Throughout the second act, Ripley is put in situation after situation where she has to face her fear of the xenomorphs and build her connection with Newt. One of the most brilliantly tense scenes is about halfway through the film when Ripley and Newt are locked in a room alone with a face hugger; a smaller version of the final act, training Ripley for the end of the film where she has to protect Newt from the largest xenomorph there is: the Queen.

As the film’s plot moves forward, the marines are picked off one by one, the base’s reactor is set to blow in less than an hour, the xenomorphs overtake their base, and Newt is kidnapped and taken to the hive.

Ripley is left alone and with a choice…does she leave because she’s afraid, or does she enter the hive and reclaim her daughter before it’s too late? Ripley chooses to go back and save Newt on her own, in spite of everything against her, and in spite of the fact that it’s where all of the xenomorphs live.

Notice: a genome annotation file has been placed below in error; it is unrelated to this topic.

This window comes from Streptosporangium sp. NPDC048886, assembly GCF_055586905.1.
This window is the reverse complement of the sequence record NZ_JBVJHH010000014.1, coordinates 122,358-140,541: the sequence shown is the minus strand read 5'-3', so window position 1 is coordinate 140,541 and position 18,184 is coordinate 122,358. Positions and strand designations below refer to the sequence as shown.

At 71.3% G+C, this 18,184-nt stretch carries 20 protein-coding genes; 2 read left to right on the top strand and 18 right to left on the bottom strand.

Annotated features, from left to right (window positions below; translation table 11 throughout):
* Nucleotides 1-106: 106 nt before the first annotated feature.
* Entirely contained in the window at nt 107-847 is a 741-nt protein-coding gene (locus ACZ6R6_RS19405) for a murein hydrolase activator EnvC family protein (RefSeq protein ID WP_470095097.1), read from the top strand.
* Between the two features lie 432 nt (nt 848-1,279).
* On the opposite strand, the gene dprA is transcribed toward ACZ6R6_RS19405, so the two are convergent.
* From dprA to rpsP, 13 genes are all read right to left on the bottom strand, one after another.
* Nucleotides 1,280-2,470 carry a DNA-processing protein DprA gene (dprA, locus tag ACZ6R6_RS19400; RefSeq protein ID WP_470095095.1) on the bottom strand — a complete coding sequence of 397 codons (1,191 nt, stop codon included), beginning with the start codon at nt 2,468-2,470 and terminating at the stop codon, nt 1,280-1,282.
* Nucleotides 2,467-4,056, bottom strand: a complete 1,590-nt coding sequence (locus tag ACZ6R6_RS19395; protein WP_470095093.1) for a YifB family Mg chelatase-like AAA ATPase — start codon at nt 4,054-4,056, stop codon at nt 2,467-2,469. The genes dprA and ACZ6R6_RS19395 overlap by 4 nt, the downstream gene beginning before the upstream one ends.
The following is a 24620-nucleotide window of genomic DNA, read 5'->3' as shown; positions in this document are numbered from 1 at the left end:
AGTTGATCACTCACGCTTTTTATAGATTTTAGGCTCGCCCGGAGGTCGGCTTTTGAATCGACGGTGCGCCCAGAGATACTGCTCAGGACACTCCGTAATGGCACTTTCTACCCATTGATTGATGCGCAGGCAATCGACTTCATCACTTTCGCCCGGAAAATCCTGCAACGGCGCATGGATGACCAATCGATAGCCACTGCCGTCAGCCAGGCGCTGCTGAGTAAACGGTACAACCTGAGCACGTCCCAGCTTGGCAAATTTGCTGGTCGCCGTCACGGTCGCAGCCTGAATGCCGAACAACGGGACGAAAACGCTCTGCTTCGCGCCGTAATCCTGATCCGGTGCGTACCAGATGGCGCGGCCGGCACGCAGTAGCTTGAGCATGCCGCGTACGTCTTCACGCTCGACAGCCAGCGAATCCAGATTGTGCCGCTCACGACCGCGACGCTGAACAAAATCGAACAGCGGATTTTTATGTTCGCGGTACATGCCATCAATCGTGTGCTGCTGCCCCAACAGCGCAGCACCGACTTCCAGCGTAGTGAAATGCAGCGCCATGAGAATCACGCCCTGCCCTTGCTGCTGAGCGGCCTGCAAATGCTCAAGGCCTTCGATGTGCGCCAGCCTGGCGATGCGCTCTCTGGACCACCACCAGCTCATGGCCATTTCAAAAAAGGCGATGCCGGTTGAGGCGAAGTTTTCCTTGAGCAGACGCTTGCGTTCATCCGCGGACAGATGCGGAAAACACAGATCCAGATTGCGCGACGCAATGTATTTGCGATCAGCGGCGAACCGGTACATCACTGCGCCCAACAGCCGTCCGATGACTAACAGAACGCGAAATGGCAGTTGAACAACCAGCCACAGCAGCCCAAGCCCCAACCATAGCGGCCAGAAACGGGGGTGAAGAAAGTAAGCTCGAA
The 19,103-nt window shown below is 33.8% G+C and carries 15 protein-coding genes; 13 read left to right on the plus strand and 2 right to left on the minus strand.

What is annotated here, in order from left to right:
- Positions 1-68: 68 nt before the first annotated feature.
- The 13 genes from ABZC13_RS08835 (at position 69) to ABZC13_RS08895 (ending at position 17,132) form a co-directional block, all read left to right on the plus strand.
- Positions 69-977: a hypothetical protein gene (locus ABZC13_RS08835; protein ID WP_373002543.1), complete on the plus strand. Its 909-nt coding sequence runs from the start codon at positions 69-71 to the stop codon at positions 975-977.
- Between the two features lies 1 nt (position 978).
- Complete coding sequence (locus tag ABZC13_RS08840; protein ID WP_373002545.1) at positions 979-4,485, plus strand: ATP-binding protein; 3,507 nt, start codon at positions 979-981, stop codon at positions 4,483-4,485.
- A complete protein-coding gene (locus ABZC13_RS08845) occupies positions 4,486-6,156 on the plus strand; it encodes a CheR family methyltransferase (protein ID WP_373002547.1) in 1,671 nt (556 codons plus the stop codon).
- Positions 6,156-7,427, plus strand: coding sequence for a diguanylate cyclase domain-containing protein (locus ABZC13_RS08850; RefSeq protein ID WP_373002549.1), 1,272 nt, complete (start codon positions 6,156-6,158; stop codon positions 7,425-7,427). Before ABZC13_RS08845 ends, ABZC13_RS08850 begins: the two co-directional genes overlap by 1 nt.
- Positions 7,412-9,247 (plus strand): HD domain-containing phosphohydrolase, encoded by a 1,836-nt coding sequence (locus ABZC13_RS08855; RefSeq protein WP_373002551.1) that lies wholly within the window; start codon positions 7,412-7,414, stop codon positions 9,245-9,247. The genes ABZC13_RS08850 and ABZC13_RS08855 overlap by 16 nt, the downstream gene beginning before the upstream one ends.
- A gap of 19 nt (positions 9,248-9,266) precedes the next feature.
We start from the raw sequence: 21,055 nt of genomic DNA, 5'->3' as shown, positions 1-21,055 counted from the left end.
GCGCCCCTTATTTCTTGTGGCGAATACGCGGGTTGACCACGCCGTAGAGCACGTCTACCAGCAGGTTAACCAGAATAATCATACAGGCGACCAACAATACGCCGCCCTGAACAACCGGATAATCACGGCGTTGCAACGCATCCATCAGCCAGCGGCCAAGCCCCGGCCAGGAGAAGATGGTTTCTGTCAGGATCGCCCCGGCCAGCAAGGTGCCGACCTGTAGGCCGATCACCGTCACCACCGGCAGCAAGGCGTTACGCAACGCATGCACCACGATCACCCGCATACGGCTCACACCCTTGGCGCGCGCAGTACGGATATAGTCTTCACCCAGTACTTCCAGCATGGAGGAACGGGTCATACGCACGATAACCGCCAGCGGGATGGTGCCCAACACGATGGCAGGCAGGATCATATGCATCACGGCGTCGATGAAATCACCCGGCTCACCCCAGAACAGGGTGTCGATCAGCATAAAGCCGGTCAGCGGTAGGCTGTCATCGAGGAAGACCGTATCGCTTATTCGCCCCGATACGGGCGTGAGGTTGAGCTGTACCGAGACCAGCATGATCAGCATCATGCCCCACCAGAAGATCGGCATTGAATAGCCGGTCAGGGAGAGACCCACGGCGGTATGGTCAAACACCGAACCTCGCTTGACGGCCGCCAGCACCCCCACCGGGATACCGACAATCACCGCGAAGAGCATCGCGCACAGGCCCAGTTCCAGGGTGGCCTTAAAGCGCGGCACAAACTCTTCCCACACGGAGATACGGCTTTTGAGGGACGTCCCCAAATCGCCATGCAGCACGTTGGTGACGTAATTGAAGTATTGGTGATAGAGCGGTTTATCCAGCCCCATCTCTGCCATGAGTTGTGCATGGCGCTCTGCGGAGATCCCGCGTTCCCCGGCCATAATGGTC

This shows the audience that not only has she once and for all overcome her fear of xenomorphs and broken their hold over her, but that she has found the completion for the daughter-sized hole in her heart.

The whole plot is built around the character of Ripley facing her fear, and getting what she needs to grow. If you want to tell a compelling story that matters, you should do the same.

Let’s compare this climactic moment to Godzilla’s. By the end of the film, the character of Godzilla is inconsequential to Ford’s journey and vice-versa. When the other monster (not Godzilla) attacks the city at the end, Godzilla stops it. It was by far the coolest part of the film, but it meant nothing to me. I hadn’t built an emotional connection to Godzilla, but Ford. However, Ford’s character is detached, passive and unrelated to this event, and I was left wondering why Ford’s character was necessary to the story at all.

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3. Make Me Care

Think about films that genuinely frightened you or made you feel something. How were they able to accomplish that?

Or the horror side of things, it’s almost always because they were successful in making me care about what happens to their characters. In Aliens, the most tense moments by far were Newt was in danger.